Here is an excerpt from chapter 9 of my book, Restoring the Ministry of Jesus, that inroduces the concept of brokenness:
If we are going to walk like Jesus walked and do what Jesus did, we will have to seek His face and grow in intimacy with Him. Jesus said that unless we abide in Him we will not produce any lasting fruit for the kingdom. Like a branch is dependent upon its connection to the vine, so are we dependent on our connection to Christ (See John 15:4-5).
There is another quality that will help us to truly walk in the ministry of Jesus, and that is brokenness.
And being in Bethany at the house of Simon the leper, as He sat at the table, a woman came having an alabaster flask of very costly oil of spikenard. Then she broke the flask and poured it on His head.
Based on John’s version of this story (found in John 12:1-8) the woman who poured this costly oil onto Jesus was Mary, the sister of Lazarus whom Jesus raised from the dead. This is the same Mary that we saw in the previous chapter, who sat at the Lord’s feet while her sister Martha was distracted with serving (See Luke 10:38-42). Though the others criticized her for her lavish display of affection towards Jesus, Mary was keenly aware of something that the others were missing: the worth of Jesus. She knew that He was worth it. It was worth it for her to “waste” a year’s wages in pouring this costly oil onto Jesus. It was worth it for her to sit at the Lord’s feet, giving Him her undivided time and attention. It was worth it because He is worthy.
There was nothing too special about the flask itself, except that it carried such expensive and precious oil inside of it. Before the oil could be poured upon Jesus and the sweet fragrance fill the room, the flask had to be broken. Christians are much the same way. We “have this treasure in earthen vessels” (See 2 Corinthians 4:7). In and of ourselves we are weak and fragile, but we carry in us the treasure of heaven. Christ lives in us. We are the temple of the Holy Spirit. But just like Mary’s flask, until we are broken the treasure remains inside of us and the fragrance of Christ does not fill the world around us.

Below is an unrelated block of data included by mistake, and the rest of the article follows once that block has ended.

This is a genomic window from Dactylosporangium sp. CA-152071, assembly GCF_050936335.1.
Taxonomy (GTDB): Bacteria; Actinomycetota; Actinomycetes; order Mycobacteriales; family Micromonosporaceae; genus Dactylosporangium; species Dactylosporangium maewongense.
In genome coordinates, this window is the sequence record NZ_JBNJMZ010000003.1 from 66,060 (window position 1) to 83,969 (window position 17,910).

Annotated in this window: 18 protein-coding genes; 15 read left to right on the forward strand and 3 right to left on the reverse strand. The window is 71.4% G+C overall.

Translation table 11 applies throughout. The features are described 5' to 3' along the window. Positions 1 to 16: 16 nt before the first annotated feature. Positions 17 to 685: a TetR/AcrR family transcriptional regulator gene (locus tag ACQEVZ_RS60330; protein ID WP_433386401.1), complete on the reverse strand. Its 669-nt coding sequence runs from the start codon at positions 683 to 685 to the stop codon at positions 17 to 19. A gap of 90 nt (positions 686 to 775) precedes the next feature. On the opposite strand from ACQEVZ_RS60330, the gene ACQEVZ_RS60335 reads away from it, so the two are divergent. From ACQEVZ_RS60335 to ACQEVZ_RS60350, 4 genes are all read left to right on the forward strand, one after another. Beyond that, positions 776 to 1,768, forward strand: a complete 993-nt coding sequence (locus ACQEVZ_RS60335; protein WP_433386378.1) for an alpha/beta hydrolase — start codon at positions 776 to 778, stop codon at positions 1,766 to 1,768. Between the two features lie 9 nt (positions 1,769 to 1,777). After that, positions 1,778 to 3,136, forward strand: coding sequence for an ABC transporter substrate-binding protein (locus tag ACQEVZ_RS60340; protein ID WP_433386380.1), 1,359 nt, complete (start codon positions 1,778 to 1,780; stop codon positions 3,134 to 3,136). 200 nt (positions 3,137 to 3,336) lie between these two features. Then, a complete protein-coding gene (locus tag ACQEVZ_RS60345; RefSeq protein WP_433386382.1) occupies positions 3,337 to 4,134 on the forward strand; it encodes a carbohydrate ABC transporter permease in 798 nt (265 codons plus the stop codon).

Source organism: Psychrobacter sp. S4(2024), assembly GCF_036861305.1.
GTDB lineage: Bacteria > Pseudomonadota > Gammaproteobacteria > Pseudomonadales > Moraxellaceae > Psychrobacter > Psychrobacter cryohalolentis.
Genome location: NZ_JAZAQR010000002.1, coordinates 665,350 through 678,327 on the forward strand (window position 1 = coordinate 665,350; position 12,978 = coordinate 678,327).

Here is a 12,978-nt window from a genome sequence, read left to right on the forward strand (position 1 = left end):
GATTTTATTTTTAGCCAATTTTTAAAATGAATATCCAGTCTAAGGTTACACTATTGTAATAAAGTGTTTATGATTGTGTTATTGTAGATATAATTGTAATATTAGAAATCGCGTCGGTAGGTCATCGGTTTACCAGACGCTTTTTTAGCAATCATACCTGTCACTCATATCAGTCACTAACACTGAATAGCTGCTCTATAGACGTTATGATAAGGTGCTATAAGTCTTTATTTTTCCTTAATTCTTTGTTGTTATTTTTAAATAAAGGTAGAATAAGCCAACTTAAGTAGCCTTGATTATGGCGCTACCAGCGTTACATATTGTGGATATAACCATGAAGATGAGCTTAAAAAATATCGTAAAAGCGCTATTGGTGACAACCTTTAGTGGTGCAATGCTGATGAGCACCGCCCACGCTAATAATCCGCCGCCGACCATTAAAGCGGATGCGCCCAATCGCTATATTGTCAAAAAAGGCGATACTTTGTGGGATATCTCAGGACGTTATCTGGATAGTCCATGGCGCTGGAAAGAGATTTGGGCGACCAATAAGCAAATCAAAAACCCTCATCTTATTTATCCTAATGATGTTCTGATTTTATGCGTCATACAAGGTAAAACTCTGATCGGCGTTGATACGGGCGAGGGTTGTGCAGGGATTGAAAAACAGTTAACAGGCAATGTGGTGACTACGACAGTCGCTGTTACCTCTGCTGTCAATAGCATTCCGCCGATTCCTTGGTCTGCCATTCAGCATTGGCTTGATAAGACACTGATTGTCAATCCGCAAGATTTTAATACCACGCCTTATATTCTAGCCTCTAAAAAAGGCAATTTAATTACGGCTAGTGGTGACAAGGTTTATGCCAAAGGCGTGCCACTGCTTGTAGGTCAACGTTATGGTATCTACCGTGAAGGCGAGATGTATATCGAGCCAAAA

Christ desires to live through us by the power of the Spirit. I think we take statements like this too lightly. Consider these verses of Scripture: “To them God willed to make known what are the riches of the glory of this mystery among the Gentiles: which is Christ in you, the hope of glory” (Colossians 1:27, Emphasis added). “Do you not know that your body is a temple of the Holy Spirit, who is in you, whom you have received from God?” (1 Corinthians 6:19, emphasis added). It is an incredibly profound concept that God would live inside of man, and I think that we have heard these things so often that it has lost its wonder.
If God lives in me (and every other Christian), then shouldn’t things look a little different in our lives, and in the life of the church? Shouldn’t there be more love? Shouldn’t there be more holiness? Shouldn’t there be more power? Think about it; God Himself lives inside of us! The answer to these questions is yes. I believe that we have only scratched the surface to the potential of the Christian life modeled to us by Jesus.
One reason that there is not more of Christ’s love and power flowing through our lives is that we often remain unbroken vessels. The fragrant oil is in the jar, but the jar is unbroken.
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